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The Met Store Celebrates ‘ The Heirloom Project’ With Focus on Artisans
● The initiative emphasizes artisanship and age-old techniques.
To celebrate the 10th anniversary of the Metropolitan Museum of Art’s reimagined Islamic galleries, the Met Store is touting artisans and age-old craftsmanship techniques through “The Heirloom Project.”
After a sampling of the collection debuted last year, the just-released assortment highlights a broader range of designs from more diverse makers.
The development of the program was put in motion in spring 2021 and table linens from AlNour were initially offered. Madeline Weinrib serves as creative director for the project.
A number of companies and artisans are pitching in with products such as Turquoise Mountain, Zarif Design, Silvia Furmanovich, Hanut Singh, Kashmir Loom, Munnu The Gem Palace, Mehry Mu and more. The assortment includes hammered brass necklaces, silk twill kaftans, Kashmiri-style scarves, carved emerald earrings, handblocked Indian printed placemats and hand painted bone china, among other designs.
Their designs and other creations will be sold and will evolve throughout this year. The personal stories of the makers will also be told in the months ahead, according to Morgan Pearce, The Met’s general manager of marketing, licensing and partnerships.
Some of the makers — Indian jeweler Singh, handbag designer Mu (who collaborated on bags with Turquoise Mountain that were handmade by Syrian refugees) and Furmanovich among them — will be on hand at a four-day trunk show at the Fifth Avenue museum’s mezzaninelevel store that runs through Monday.
The majority of The Heirloom Project’s partners come from the Islamic world. There is representation from Afghanistan, Egypt, India, Lebanon, Morocco and Turkey, as well brands from other parts of the world that offered different viewpoints that The Met Store wanted to express, Pearce said. An example would be Furmanovich’s “gorgeous work in wood marquetry, which is such a known and beloved Islamic technique. But she has her own spin on it,” she said. Each of the designers will also bring pieces from their own collections. “It will be a really special, once-in-a-lifetime opportunity to shop these brands that aren’t always available in New York,” Pearce said.
Shoppers will find some of the artisans in The Met Store between 1 and 8 p.m. Friday and Saturday, and from 11 a.m. to 4 p.m. Sunday and Monday. Acknowledging some of the hiccups caused by the pandemic, Pearce said the event should be a nice moment now that everyone has “come through and made it through as a collective.”
The Islamic Wing is an area that The
Met Store has not explored in depth, and rather than try to replicate things, Pearce said, “We really thought it was important to dive into the area of craftsmanship, which is so integral to the galleries.”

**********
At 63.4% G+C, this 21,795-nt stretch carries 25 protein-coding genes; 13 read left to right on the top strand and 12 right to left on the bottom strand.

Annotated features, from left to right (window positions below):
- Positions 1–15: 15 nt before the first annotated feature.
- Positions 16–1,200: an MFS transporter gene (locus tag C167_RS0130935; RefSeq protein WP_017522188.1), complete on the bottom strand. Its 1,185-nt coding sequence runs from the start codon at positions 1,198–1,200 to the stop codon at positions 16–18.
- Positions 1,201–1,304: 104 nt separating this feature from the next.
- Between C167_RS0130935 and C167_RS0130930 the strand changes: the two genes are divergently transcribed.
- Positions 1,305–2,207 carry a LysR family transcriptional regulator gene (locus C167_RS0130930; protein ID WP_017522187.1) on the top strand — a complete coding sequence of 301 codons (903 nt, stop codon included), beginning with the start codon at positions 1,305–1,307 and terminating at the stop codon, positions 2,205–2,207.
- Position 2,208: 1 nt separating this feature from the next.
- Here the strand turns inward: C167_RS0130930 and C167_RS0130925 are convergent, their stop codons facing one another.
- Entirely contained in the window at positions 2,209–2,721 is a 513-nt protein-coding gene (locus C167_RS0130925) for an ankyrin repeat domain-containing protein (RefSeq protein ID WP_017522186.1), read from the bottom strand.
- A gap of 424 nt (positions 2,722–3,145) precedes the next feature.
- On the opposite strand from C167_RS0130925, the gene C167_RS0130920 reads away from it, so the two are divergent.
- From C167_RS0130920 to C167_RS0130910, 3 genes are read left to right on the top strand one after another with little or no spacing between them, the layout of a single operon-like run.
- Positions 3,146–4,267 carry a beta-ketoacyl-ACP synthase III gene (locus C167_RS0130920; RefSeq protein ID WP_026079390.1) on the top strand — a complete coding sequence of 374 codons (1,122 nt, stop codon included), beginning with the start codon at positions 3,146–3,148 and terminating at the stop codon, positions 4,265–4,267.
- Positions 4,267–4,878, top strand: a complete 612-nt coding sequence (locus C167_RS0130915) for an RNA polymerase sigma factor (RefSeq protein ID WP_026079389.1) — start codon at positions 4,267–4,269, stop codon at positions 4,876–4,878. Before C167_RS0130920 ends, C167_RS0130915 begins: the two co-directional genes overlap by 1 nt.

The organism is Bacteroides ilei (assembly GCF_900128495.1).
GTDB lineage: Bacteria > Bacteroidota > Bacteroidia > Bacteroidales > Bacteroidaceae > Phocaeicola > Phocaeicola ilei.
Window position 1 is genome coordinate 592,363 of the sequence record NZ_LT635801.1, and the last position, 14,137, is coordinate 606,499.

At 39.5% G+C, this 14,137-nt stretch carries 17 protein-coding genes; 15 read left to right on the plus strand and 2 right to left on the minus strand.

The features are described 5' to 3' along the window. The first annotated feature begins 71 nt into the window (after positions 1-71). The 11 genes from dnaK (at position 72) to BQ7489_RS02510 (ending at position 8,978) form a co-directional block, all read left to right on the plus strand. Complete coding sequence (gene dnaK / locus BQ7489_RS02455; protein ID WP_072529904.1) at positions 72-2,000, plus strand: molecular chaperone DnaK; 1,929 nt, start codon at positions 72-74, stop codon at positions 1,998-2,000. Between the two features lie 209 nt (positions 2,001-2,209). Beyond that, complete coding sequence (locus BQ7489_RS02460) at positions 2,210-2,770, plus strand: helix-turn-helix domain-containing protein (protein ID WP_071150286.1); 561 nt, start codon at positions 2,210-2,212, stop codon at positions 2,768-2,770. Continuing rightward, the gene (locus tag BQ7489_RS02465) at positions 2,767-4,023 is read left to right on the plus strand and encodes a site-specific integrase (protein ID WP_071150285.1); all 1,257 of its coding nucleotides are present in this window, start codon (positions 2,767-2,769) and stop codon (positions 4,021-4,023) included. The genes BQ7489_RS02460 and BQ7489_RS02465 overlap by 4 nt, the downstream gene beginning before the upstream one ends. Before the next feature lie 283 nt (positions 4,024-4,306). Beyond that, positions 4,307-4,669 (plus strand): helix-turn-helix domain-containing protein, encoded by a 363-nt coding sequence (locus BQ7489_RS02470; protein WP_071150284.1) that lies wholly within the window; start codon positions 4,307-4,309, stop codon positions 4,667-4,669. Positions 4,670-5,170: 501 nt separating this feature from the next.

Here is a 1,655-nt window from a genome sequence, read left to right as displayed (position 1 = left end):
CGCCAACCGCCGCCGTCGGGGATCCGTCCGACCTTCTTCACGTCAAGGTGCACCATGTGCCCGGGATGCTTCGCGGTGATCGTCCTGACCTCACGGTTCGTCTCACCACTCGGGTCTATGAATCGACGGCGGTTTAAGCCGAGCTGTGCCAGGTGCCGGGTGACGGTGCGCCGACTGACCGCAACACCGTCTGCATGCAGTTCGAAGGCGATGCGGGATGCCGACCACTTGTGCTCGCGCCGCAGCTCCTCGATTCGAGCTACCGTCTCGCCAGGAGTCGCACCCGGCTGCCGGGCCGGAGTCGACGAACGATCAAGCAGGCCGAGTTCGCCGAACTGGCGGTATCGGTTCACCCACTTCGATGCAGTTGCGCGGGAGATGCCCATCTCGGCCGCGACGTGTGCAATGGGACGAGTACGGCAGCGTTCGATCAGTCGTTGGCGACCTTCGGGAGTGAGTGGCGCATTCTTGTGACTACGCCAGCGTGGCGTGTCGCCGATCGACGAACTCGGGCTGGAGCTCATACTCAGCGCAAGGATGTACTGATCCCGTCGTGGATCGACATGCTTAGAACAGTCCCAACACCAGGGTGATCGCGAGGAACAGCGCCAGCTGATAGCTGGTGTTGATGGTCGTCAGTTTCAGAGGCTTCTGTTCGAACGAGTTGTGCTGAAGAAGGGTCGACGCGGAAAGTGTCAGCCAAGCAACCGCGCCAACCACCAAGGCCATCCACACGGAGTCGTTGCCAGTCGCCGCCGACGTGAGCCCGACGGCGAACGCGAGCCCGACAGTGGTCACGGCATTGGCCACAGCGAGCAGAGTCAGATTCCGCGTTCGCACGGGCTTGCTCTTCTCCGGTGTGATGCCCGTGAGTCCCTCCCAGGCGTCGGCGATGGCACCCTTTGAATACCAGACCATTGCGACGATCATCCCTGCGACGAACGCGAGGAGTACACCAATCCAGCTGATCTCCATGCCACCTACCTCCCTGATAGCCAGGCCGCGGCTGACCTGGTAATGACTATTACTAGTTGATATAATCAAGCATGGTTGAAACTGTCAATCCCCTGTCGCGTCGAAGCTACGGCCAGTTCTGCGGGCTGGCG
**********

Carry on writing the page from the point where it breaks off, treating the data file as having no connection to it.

The idea of doing something “more authentic and personal” was the idea that Weinrib presented with an emphasis on artisanship, handmade goods and their beautiful qualities that cannot be duplicated on a mass scale, she said. “We’re so proud to get to work with such a wonderful group of artisans who have engaged so thoughtfully with The Met and have put so much effort and care into creating pieces despite all the challenges in COVID[-19]. We hope that similarly they will be proud to work with The Met and we can raise awareness of their wonderful brands and the work that they do that may be less familiar to the New York audience.”
Select items from “The Heirloom Project” are available online but the fine jewelry and limited-edition pieces will be available only in stores.
The Met Store also joined forces with Ladurée to create a limited-edition macaron gift box. Designed with an Iznik floral motif inspired by a 17th-century pair of Turkish tile spandrels that are on view in the Islamic galleries, the gift box has six macarons and is a nod to the reimagined Islamic galleries’ 10th anniversary. The pastel-colored confections are offered in ispahan — a rose, raspberry and lychee combination — orange blossom and pistachio flavors.
Looking ahead, there aren’t currently plans to open more freestanding
Met stores. However, the museum is considering bringing back some of the outposts that it previously had in different areas like the Islamic Wing and in Modern and Contemporary, but not in the immediate term. All in all, the plan is “just continuing to find ways to make that connection between what’s happening in the galleries and then works that are celebrated through product,” Pearce said.